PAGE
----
Techno-feminisms are, once again, on the ascent. The Xenofeminist Manifesto, published in 2015 by the collective Laboria Cuboniks, is a provocative and elaborate example for the renewed exhortation for gendered bodies to merge with technology, rationality and the sciences in order to defeat white supremacist patriarchal capitalism. Cornelia Sollfrank, a practising technofeminist artist with a long history and rich experience in building and contributing to cyber-feminist-net-art platforms and organisations, and Rachel Baker, a former ‘net artist’ currently involved in collaborative feminist performance and writing practices, are curious: What drives the resurrected hype around techno-feminisms? What is new about the future 30 years after Cyberfeminism? Will the current techno-feminist virus take hold? Or has recent history resulted in an aesthetic immunity to the strategy of “seductive semiotic parasites?”
CS: Who is Laboria Cuboniks? How did you meet and why did you decide to work together?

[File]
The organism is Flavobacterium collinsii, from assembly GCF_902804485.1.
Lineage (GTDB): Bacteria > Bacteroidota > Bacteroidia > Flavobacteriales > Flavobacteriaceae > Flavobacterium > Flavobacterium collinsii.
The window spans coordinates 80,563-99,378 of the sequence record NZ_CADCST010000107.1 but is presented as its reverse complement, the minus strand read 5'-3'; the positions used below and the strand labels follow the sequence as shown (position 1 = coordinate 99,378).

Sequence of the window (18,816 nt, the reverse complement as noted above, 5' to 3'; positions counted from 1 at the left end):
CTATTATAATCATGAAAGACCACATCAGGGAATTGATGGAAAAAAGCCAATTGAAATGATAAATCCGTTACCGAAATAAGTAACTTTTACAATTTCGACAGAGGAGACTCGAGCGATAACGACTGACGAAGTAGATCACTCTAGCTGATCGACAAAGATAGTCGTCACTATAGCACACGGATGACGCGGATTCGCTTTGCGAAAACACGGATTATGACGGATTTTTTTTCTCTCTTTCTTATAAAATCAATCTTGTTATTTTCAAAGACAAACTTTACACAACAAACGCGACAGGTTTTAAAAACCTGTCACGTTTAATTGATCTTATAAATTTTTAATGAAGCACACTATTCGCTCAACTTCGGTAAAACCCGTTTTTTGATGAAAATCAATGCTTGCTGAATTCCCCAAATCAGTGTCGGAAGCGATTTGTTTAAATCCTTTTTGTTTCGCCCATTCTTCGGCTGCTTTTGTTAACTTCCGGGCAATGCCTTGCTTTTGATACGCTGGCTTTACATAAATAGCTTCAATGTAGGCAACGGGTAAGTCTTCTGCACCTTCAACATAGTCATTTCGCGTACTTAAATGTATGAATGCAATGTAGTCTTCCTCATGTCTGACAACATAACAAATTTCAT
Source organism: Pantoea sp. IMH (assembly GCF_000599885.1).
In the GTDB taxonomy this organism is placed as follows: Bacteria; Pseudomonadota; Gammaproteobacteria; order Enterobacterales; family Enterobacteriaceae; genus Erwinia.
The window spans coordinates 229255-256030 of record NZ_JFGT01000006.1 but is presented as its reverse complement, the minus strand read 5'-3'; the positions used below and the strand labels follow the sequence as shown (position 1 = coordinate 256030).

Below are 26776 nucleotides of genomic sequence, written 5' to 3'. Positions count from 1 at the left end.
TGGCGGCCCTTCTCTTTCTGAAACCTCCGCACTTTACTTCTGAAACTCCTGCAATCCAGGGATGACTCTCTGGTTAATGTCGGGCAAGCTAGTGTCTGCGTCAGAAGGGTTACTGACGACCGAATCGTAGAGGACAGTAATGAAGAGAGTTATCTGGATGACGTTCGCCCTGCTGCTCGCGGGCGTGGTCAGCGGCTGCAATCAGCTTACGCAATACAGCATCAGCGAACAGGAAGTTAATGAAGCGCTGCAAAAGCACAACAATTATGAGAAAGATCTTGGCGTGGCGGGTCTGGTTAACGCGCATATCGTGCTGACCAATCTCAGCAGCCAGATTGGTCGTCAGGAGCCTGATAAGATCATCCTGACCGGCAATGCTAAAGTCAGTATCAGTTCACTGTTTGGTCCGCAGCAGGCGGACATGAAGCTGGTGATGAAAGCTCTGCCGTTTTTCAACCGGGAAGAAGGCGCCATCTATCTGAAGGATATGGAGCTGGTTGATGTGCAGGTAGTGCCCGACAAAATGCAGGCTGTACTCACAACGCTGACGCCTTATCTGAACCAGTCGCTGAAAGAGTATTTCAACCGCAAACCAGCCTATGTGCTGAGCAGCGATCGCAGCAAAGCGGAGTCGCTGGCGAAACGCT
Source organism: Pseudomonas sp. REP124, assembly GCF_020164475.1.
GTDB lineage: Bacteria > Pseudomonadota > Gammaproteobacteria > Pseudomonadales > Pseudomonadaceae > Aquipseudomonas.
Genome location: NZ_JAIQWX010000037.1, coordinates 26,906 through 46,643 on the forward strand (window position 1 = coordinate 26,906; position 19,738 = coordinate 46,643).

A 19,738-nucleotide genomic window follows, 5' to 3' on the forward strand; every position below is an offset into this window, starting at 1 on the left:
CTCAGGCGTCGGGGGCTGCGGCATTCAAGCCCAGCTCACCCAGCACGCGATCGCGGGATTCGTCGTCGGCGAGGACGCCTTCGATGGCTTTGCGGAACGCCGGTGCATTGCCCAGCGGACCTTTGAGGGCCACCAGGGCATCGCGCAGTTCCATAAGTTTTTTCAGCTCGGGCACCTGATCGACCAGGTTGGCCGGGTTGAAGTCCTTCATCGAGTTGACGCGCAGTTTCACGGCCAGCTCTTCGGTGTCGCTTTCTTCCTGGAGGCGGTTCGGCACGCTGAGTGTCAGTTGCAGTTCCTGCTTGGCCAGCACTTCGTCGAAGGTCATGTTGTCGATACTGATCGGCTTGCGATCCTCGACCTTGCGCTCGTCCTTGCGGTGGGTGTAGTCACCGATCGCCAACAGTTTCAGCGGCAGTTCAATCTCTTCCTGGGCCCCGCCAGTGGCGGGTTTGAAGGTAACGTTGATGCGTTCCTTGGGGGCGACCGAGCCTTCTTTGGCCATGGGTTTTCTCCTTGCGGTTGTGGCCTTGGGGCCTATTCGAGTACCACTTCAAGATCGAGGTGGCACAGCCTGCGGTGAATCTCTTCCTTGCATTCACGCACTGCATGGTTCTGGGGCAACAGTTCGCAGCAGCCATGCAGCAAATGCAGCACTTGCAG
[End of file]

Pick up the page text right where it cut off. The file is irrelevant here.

LC: We are currently six women spread across three continents, all coming from different disciplinary backgrounds which gives us access to cover a broader territory of thought than working alone, and also provides us an intensive context for sharing our discrete approaches. We met in 2014 at a summer school in Berlin (Emancipation as Navigation) – which was equally a transdisciplinary affair focusing on developments in neo-rationalism. We decided to work together to address the rather quick, dismissive reactions that were circulating at the time surrounding neo-rationalism and accelerationism, as being de facto (and permanently so) cis-white masculine pursuits. While the historicity of some of these ideas most certainly does fall into that category, the consequences of brushing off things like reason, science, technology, and scalability as being enduringly locked into patriarchal regimes, seemed to us a serious limitation when trying to think an emancipatory politics and its necessary feminisms, fit for an age of planetary complexity.
CS: It hardly needs mentioning that there has been a feminist history of reclaiming reason, science and technology. In your Xenofeminist manifesto (XF) [i] you are alluding to both earlier technofeminist concepts, including cyberfeminism, but also to accelerationist ideas. What is your challenge, if any, adding a feminist agenda to a philosophical project that has largely been based on ignoring gender issues? Would XF have ever come into existence without accelerationism?